TUSCALOOSA, Ala. (WIAT) — In the 14 years since taking office, Tuscaloosa Mayor Walt Maddox considers hiring Steve Anderson as chief of the Tuscaloosa Police Department to be one of his best decisions.
“Not only was this decision consequential, but it was beneficial to the city of Tuscaloosa,” Maddox said Wednesday during a press conference.
Anderson, who has served as police chief since 2008, announced Wednesday that as of Aug. 30, he would be stepping down to take a job at the University of Alabama as the director of system security.
In his new position, Anderson will report directly to UA System Chancellor Finis E. St. John IV. As the city looks to fill Anderson’s position, TPD Assistant Chief Mitt Tubbs will lead the department.
“I take pride in the fact that I have had this opportunity and I do not take it lightly,” Anderson. “I take pride in the outpouring of love and support I have received form the community over the years.”
Anderson was selected over six finalists to be hired as chief, making him the first black police chief in the city’s history. Anderson succeeded longtime police chief Ken Swindle, who had served as chief for 20 years.
Anderson, 48, first joined the Tuscaloosa Police Department as a patrol officer in 1994. Working his way up through the department, he was named head of the TPD’s Internal Affairs Division by 2003 and was named captain by 2007.
“I just want to be viewed as a police chief that’s going to do the right thing, who’s going to be fair to everyone I come in contact with,” Anderson said during his swearing-in ceremony, according to The Tuscaloosa News.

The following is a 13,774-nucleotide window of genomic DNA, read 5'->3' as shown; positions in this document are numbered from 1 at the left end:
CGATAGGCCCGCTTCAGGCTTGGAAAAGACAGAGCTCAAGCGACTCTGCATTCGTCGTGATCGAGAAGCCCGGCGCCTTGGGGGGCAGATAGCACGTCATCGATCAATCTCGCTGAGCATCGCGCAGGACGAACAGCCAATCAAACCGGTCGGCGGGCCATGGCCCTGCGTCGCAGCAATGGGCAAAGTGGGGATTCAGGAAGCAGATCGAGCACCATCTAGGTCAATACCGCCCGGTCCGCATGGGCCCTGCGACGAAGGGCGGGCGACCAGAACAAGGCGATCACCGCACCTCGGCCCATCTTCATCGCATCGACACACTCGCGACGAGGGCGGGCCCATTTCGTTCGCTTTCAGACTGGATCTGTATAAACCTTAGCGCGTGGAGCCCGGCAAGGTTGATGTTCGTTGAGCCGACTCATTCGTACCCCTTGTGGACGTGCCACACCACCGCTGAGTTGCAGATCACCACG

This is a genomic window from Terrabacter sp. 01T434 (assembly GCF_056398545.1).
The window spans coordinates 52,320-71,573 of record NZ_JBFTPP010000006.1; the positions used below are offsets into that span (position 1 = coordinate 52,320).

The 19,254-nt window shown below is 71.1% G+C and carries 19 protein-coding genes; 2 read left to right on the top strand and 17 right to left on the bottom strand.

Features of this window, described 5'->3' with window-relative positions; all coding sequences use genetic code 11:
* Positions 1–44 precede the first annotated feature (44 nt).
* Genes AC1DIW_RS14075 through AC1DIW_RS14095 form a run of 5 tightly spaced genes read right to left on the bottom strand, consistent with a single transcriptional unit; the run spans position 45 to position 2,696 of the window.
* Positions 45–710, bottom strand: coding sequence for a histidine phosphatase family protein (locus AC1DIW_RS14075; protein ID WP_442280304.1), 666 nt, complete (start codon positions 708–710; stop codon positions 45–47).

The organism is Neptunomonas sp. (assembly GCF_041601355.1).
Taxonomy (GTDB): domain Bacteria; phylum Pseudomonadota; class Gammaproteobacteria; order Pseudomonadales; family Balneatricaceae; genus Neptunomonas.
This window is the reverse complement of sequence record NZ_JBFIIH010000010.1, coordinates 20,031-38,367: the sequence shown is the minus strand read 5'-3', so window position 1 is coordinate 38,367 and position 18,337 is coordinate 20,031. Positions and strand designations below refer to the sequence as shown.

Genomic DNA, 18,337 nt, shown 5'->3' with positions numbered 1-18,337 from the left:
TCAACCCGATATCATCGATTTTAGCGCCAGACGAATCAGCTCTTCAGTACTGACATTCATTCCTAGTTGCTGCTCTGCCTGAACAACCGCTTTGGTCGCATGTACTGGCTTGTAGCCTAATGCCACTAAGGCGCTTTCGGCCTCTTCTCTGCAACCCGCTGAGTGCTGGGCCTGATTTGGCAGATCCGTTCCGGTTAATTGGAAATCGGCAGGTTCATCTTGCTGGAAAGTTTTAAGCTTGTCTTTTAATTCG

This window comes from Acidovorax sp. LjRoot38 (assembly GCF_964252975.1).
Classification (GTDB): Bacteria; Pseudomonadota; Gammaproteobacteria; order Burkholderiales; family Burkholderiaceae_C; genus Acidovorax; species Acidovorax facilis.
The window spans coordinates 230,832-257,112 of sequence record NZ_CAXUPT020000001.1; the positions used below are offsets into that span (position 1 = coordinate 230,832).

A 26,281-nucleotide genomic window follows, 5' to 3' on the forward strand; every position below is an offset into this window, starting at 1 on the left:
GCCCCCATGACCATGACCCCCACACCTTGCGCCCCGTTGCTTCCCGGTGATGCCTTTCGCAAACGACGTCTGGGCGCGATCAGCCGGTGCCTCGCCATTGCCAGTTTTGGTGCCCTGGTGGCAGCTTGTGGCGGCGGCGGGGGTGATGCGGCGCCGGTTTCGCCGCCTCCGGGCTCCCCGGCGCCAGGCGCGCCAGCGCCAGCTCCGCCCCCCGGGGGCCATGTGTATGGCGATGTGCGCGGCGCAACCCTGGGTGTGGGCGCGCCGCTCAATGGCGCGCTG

Anderson said one of his biggest regrets as police chief has been not being able to introduce any effective initiatives to curb gun violence in the city. Between April 30 and July 10, there were 17 people who were shot in Tuscaloosa, including two deaths.
“No matter what we’ve done over the years, no matter what type of initiative we have rolled out, no matter how many people we have arrested and sent to prison, the cycle just continues to be vicious and it does not seem to be a cycle we can break,” he said.
Throughout his tenure as chief, Anderson served a very public role within the city, often appearing with Mayor Walt Maddox and Tuscaloosa City Schools Superintendent Mike Daria at events and press conferences to emphasize the importance of safety in the community. Over the years, he worked to split up the police department, adding different precincts throughout the city. In the last couple of years, Anderson and the Tuscaloosa City Council worked to ensure there was at least one student resource officer in every elementary, middle and high school in the city.
Back in April, the police department was at the center of a controversial video that showed two officers taking down a suspect who was part of a hit-and-run case. The video of the arrest, in which one officer was shown striking the victim with a baton and swearing at her, quickly went viral (see related).
Anderson, who released bodycam footage of the incident quickly after the online video was released, said he was disgusted by the language used during the arrest and that the officers’ behavior was not consistent with what the department was about.
“Incidents like this can tear down all our efforts and that’s a problem for me,” Anderson said at the time. “Now, we have to start the process over of gaining the public’s trust back and that’s what we will be working toward from this point forward is trying to gain the public’s trust because of this incident right here.”
Anderson, a native of Perry County, graduated from the University of Alabama in 1993 with a degree in criminal justice.
You can watch the press conference about Anderson’s retirement below: